The Theory Behind Stopping The Horn


In honor of releasing his newest CD, “No Limits”, Frank Lloyd has put together three different videos describing his playing and I thought his video about hand-stopping was quite interesting.

Hand-stopping – How AND Why

In the video, he describes a bit about the specific technique of hand-stopping, but he goes into quite a lot of detail about what exactly happens to the sound when you stop the horn.

It should go without saying that good hand-stopping relies on good right-hand position, so if you are unsure about your right hand, make sure you get that straightened out first!

First, here’s the video:

He gives a brief overview of the general hand-stopping technique, but if you want the really interesting stuff, skip ahead to about 4 minutes in.

The Hand-Stopping Debate

In brief – there were two theories about what happened acoustically during hand-stopping:

  1. Closing the right hand “cuts off” the bell tubing from vibrating, causing the horn to be a bit shorter, which raises the pitch about a half-step. This is the “pitch rising theory”.
  2. Closing the right hand causes the pitch to drop to one half-step above the next lower harmonic. I’ll call this the “pitch falling theory”.¬†This is a bit confusing to describe, but this image makes it pretty clear:frank-lloyd-stopped-horn

In either case, fingering the notes one half-step lower on the F-horn would “fix” the pitch.

Settling The Stopping Debate

The “pitch rising theory” has been around for a long time, in fact, it’s the theory that is mentioned in Phil Farkas' Art of French Horn Playing. At about the 6:30 mark, Frank mentions hearing about the pitch dropping theory from Richard Merewether, a great acoustician and horn player who designed horns for Paxman for many years, and it was definitely a “fringe” theory for a long time.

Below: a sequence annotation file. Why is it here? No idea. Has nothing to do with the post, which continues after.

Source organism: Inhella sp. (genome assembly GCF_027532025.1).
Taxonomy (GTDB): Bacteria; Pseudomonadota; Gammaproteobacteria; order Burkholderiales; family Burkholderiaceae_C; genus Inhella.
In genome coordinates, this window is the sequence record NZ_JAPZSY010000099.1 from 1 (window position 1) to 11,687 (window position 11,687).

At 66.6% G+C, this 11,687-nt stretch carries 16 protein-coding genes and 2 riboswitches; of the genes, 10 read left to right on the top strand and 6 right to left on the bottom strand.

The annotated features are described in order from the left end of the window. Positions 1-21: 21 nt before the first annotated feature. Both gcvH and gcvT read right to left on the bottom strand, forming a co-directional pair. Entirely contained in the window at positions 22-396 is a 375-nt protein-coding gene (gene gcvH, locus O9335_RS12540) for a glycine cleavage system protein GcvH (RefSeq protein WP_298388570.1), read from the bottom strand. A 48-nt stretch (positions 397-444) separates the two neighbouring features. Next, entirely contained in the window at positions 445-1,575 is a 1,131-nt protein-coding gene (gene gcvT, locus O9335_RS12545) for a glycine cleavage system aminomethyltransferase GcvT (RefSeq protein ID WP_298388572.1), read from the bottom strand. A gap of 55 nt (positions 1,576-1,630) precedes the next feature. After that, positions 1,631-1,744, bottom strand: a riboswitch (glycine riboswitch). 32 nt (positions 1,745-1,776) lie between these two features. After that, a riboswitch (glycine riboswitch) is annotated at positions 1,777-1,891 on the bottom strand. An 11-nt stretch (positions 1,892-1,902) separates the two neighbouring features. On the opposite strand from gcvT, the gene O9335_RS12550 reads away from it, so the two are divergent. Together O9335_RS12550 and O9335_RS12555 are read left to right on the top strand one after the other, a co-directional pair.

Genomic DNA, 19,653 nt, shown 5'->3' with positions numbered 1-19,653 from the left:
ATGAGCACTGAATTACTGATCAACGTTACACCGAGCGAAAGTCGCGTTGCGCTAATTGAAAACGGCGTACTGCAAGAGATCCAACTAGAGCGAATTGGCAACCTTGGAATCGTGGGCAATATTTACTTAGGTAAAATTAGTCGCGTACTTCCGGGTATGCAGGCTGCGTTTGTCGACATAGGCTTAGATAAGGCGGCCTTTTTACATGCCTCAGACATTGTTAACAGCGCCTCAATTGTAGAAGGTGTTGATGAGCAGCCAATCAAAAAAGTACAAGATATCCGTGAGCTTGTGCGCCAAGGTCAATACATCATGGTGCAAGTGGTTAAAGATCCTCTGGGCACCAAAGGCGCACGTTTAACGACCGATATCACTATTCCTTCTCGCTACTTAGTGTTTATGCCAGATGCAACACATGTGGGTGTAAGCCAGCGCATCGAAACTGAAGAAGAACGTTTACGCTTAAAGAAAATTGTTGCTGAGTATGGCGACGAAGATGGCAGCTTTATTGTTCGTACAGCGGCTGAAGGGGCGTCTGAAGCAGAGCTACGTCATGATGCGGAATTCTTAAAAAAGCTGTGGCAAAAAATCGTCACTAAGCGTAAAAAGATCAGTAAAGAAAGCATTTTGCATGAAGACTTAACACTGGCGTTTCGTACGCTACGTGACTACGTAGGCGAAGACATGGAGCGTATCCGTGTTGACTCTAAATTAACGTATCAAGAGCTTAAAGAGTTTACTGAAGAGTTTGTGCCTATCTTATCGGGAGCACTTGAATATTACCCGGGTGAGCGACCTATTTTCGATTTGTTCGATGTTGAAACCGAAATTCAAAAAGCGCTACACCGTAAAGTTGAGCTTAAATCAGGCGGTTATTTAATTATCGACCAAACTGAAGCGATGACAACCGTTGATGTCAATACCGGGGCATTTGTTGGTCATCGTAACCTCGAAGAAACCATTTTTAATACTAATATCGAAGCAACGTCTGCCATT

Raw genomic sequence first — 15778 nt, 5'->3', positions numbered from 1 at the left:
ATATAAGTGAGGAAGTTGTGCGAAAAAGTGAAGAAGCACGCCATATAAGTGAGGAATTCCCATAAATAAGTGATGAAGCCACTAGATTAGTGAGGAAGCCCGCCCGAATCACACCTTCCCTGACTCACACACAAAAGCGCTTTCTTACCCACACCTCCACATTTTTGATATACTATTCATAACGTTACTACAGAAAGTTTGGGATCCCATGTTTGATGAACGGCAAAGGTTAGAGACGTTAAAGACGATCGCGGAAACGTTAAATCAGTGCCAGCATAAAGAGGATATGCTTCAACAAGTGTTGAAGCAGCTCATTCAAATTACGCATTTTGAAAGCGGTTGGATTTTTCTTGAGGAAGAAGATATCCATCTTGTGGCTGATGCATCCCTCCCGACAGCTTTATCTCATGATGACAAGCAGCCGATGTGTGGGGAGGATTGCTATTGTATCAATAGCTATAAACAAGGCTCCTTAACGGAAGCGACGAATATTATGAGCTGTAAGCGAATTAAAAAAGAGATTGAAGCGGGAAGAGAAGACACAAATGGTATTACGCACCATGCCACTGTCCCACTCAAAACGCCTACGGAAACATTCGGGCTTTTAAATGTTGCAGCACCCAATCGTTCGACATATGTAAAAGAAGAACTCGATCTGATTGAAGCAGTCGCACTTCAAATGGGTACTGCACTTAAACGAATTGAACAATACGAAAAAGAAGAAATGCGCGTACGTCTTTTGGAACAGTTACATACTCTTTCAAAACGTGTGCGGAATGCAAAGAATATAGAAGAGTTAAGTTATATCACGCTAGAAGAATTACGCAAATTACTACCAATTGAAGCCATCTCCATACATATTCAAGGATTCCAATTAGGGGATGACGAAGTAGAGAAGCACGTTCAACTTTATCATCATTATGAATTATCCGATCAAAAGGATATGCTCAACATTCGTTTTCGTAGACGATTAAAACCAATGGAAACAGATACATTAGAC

I’ve heard this “falling pitch” theory a little, but at about 8:45 Frank demonstrates an ingenious way to test the “falling pitch hypothesis”. I don’t know if the got this exercises from Merewether or made it up himself, but it’s ingenious. This exercise is a great example of how important it is to know your harmonic series for all your fingerings!

At the 12-minute mark, he also demonstrates the “falling pitch” theory using much higher harmonics – up to the 16th and above – where a half-step above the semitone below ends up being the same note (more or less). At 18:45, he discusses the challenges of hand-stopping in the lower register (and also mentions why you rarely see the D-above-middle-C written for natural horn).

All-in-all, this is a great video for anyone confused or interested in understanding (and getting good at) hand-stopping.


About Colin Dorman

Colin is a freelance horn player and teacher, as well as a fan of tech of all sorts, aviation, and increasingly complex flight simulators. He also enjoys beer, bourbon and fitness - but not at the same time. You can find him on Facebook, Twitter, as well as right here at ColinDorman.com!